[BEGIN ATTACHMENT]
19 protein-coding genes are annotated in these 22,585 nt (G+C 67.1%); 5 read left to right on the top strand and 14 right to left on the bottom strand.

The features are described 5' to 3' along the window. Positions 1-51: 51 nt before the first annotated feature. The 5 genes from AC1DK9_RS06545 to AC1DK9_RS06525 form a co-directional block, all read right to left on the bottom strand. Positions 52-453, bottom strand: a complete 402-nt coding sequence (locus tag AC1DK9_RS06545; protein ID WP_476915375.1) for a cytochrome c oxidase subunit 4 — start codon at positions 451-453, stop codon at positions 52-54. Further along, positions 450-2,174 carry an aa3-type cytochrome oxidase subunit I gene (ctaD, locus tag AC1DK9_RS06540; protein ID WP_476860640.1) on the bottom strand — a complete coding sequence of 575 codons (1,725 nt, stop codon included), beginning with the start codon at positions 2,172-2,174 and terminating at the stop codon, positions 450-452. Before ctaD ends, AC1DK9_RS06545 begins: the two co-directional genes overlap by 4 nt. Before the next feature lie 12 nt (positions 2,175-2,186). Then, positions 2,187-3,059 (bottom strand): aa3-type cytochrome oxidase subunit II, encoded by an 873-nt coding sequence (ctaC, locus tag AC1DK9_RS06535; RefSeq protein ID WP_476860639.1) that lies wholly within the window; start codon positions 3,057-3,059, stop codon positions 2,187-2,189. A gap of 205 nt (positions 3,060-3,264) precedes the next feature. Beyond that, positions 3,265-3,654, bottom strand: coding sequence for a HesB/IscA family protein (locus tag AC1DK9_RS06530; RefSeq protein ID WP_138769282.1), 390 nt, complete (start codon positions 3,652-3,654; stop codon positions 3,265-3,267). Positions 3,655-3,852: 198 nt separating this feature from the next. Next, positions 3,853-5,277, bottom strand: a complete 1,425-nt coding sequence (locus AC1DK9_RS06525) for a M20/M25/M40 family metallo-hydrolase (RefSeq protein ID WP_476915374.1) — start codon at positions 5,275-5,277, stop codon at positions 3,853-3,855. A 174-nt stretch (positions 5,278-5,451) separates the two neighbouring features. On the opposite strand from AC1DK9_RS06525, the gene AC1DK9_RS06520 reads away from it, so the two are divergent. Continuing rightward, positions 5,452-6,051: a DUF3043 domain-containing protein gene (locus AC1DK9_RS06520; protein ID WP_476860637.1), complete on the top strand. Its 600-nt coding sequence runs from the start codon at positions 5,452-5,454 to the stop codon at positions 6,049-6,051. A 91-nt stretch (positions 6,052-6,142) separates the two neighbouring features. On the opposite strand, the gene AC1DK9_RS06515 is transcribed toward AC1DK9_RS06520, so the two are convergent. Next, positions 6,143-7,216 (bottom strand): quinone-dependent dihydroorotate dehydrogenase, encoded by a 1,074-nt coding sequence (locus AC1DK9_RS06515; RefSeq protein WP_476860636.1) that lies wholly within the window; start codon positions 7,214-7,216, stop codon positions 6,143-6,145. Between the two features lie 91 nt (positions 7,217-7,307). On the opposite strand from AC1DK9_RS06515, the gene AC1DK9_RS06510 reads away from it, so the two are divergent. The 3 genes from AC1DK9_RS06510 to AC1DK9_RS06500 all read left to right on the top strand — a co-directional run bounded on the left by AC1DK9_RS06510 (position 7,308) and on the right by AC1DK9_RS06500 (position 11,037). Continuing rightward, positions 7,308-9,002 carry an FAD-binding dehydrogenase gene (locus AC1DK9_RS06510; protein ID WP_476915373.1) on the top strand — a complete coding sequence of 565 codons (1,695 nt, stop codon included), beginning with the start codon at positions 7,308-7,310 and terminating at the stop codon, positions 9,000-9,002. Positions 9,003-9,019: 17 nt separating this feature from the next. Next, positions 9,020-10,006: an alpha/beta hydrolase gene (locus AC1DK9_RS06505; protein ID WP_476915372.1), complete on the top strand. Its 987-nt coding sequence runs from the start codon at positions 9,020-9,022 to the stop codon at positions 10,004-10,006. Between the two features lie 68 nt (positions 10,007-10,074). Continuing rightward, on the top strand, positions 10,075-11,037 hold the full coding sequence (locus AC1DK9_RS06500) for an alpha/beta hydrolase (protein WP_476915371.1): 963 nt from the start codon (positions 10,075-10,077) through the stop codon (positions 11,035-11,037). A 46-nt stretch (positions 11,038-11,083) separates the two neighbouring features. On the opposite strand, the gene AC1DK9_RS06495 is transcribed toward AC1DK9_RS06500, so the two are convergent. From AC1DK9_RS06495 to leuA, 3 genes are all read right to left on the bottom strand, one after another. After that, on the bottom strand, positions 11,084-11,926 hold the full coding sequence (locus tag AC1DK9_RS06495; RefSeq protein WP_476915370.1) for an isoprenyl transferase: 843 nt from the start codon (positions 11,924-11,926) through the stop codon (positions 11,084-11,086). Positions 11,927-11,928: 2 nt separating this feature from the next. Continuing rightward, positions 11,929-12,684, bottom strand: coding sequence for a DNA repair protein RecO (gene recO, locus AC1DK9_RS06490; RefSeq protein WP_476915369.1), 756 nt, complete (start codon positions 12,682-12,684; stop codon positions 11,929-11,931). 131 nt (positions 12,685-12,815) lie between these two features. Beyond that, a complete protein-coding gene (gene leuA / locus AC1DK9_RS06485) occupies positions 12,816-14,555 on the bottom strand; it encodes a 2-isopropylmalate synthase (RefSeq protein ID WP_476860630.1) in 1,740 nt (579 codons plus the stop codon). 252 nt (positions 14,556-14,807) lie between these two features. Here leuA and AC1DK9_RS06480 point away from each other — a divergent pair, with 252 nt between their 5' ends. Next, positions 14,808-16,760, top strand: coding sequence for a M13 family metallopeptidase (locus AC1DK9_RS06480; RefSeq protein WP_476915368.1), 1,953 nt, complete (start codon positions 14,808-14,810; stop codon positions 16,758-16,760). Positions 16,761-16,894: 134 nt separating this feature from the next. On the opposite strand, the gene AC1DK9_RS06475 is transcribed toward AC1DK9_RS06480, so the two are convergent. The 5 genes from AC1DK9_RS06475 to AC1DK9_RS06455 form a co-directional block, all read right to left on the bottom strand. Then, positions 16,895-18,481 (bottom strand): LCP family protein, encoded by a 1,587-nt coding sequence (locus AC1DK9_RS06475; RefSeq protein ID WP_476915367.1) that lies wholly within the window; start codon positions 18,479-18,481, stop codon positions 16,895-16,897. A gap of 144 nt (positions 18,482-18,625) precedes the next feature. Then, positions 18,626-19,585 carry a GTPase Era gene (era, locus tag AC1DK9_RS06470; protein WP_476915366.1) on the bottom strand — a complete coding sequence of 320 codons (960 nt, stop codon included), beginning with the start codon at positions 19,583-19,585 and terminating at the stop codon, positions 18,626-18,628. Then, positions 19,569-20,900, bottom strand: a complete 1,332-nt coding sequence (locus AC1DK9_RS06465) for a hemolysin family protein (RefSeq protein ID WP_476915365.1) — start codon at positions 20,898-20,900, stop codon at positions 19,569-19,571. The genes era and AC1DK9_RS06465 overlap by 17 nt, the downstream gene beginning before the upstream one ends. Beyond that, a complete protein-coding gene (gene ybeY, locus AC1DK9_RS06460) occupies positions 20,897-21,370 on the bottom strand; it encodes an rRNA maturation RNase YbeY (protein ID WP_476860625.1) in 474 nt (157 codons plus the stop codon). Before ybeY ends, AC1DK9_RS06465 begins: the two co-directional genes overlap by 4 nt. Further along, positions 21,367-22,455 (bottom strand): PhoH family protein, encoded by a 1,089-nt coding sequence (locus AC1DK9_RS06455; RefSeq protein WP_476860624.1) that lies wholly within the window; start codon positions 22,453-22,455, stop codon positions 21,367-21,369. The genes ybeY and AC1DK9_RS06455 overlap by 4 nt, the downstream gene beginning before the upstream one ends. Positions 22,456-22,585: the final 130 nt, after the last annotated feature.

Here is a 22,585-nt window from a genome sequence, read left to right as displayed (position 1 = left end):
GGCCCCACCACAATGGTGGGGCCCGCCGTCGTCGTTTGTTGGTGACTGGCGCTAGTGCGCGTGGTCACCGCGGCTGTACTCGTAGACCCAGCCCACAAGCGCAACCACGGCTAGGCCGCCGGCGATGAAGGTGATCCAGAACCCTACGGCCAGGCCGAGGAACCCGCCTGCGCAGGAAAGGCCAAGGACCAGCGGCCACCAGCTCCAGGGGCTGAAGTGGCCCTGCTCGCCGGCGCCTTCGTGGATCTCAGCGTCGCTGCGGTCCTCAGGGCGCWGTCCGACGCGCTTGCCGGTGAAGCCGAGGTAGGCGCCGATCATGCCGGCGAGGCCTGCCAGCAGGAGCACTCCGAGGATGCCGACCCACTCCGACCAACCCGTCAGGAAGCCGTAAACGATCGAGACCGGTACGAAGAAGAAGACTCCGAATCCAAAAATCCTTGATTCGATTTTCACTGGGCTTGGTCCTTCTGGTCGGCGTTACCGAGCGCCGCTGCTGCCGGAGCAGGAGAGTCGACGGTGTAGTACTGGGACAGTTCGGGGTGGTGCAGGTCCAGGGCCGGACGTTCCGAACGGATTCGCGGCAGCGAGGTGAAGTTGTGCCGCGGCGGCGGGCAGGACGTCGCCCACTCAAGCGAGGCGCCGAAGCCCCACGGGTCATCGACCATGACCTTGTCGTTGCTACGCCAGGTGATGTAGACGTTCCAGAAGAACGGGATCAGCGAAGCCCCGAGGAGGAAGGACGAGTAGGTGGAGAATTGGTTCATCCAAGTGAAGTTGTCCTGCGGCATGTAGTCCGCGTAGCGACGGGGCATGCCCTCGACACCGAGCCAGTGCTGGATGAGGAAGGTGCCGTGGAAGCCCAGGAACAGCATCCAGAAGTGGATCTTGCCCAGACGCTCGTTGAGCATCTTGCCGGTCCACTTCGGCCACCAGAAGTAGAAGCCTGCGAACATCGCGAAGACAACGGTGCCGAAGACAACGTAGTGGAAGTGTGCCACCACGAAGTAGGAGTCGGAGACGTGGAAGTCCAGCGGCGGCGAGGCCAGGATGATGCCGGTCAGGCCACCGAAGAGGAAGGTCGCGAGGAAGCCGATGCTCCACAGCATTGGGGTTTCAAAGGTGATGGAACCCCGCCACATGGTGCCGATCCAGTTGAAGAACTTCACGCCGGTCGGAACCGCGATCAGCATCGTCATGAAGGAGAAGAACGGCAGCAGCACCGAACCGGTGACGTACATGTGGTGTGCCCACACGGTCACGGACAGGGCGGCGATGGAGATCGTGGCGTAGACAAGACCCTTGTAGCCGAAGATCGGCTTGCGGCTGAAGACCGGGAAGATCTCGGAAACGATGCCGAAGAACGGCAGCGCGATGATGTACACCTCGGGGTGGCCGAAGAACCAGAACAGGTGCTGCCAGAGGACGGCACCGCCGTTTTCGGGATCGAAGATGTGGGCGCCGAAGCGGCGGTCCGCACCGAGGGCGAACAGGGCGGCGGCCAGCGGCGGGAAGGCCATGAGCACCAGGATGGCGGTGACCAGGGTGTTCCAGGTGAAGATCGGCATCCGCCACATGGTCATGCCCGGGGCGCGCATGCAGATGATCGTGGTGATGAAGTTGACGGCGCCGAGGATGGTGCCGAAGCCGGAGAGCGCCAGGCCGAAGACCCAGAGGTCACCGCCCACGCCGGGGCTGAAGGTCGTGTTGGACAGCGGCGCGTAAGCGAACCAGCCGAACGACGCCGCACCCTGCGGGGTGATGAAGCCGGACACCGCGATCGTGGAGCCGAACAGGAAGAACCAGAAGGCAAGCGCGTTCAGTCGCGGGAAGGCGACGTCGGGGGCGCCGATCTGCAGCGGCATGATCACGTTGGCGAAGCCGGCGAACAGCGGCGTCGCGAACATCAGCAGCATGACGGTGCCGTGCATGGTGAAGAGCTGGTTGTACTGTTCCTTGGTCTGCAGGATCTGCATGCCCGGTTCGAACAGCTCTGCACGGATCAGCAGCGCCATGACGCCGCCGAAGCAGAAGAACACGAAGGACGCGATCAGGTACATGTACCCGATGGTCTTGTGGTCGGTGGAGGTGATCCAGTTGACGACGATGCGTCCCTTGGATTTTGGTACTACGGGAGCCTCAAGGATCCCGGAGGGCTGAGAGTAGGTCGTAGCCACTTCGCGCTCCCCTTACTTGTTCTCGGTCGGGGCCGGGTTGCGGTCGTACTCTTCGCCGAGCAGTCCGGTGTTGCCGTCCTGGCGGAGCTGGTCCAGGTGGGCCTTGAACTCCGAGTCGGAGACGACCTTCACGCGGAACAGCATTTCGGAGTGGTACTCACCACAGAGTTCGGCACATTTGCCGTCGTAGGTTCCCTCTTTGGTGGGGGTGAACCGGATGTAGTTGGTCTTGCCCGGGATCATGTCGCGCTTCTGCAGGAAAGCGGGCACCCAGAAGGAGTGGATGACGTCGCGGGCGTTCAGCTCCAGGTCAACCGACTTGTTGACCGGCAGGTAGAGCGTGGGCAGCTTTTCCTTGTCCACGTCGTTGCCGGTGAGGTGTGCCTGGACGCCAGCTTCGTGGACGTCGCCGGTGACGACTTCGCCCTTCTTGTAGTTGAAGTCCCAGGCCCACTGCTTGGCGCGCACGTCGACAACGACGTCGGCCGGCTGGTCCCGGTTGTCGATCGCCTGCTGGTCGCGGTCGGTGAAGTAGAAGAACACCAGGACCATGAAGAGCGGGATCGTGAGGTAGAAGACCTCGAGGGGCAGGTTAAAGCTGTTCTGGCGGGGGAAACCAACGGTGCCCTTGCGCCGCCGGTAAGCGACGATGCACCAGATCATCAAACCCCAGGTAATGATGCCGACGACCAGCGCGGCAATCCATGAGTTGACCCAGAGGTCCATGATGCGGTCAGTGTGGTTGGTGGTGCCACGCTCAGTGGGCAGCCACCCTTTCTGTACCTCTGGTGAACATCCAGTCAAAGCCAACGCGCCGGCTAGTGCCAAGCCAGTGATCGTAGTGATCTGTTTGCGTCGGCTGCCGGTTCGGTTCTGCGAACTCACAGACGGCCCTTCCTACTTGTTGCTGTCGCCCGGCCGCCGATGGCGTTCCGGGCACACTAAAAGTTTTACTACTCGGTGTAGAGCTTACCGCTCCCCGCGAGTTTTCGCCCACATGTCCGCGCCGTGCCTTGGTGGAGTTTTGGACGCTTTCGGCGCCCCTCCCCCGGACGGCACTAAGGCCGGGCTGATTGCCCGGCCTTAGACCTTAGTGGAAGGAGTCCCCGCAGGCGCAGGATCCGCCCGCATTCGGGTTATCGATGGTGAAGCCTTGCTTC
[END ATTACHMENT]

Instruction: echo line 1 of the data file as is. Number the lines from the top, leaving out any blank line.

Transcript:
19 protein-coding genes are annotated in these 22,585 nt (G+C 67.1%); 5 read left to right on the top strand and 14 right to left on the bottom strand.